New Book Details the Decline of U.S. Manufacturing
Comprehensive Overview Cites Tax, Trade and Training Policies
July 14, 2009
by William Dube
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A new book outlines why manufacturing is vital to the U.S. economy and what can be done to address the serious challenges the sector faces.
Manufacturing a Better Future for America, written by leading academic and industry experts including Ron Hira, associate professor of public policy at Rochester Institute of Technology, includes an analysis of the current state of U.S.-based producers and industry trends, a history of U.S. trade and industrial policies and the impact of those policies on workers, research and development and national security.
“Current government practices, including U.S. high skill immigration and corporate offshoring policies, are having a major impact on American workers and society as a whole,” says Hira. “This book seeks to provide a greater understanding of the issues facing American industry and how government action or inaction is affecting our ability to compete.”
“To build a strong economy that works, we must understand what’s really happening today,” adds Scott Paul, executive director of the Alliance for American Manufacturing, the book’s publisher. “Much of the conventional wisdom about manufacturing is wrong or out of date. This work tries to provide objective analysis that can spur a more informed national discussion.”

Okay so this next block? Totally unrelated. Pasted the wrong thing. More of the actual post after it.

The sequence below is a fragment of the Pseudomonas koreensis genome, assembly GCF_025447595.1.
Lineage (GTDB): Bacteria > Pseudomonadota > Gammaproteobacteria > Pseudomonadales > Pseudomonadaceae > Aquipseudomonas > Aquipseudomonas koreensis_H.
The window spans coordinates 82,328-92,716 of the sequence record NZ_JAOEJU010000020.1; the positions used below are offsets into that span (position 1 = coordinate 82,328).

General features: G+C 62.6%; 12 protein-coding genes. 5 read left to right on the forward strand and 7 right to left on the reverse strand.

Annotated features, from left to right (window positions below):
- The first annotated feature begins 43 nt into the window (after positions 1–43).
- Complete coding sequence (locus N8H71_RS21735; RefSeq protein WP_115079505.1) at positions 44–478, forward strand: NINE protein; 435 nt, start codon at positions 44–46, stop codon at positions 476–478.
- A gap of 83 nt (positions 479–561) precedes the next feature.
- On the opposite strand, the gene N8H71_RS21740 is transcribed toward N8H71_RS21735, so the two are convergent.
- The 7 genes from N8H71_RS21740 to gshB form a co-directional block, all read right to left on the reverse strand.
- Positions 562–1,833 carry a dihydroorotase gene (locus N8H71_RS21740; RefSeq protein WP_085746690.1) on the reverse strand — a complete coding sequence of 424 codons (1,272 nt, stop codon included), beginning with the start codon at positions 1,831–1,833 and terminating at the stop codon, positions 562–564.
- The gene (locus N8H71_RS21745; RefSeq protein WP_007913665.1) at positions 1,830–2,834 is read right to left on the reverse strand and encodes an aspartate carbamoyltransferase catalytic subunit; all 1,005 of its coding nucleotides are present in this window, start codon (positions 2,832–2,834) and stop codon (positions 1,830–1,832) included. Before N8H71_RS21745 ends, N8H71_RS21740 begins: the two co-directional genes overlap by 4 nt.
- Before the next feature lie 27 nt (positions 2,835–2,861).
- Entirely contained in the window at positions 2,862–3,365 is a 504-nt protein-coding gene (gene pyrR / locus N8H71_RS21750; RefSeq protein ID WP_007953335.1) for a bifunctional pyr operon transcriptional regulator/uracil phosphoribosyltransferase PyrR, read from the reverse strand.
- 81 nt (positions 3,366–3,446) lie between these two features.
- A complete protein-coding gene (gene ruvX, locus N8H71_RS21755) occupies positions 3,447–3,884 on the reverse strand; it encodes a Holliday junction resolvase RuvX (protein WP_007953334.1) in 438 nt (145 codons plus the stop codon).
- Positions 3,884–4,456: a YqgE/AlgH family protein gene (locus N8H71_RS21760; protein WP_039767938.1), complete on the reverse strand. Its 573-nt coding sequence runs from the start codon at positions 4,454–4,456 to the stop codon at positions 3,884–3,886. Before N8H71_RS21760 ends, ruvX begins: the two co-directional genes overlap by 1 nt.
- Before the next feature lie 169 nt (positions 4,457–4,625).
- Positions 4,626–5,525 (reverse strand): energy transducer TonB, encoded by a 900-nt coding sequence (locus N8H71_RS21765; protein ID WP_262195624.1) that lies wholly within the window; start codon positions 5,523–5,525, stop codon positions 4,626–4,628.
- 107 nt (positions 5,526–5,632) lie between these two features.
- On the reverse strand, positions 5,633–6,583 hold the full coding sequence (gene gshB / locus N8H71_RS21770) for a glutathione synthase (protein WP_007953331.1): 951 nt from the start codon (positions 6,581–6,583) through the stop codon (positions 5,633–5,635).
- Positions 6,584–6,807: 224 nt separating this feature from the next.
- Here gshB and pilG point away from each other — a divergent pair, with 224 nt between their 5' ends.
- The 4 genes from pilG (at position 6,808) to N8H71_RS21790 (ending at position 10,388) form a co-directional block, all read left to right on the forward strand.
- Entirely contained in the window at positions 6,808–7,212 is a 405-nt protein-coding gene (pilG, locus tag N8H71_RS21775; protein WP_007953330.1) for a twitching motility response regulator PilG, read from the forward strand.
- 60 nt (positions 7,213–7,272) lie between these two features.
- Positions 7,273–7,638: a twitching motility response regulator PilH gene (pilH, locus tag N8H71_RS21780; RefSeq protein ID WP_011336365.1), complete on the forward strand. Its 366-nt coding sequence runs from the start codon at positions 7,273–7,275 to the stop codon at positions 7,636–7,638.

Hira notes that the U.S. now runs trade deficits in high-tech products (those products that require a large amount of R&D to produce), many corporate research and development facilities are moving overseas and a number of U.S. universities are training America’s international competitors.
“Contrary to assertions by many that we can jettison manufacturing in favor of focusing on ‘innovation’ and high-wage services sectors to lead growth, the reality is that manufacturing industries account for 70 percent of all U.S. spending on research and development and employs more than 40 percent of all engineers,” Hira continues. “Innovation is inextricably linked to manufacturing and vice versa—lose one and you’ll lose both.
“It is my hope this book will contribute to the debate and assist in triggering stronger action to improve trade, manufacturing and immigration policies and the American economy as a whole.”
According to the Alliance for American Manufacturing, about 40,000 U.S. manufacturing plants have closed and 2.3 million American jobs have been outsourced to China in the 2000s alone.
For more information, visit www.americanmanufacturing.org.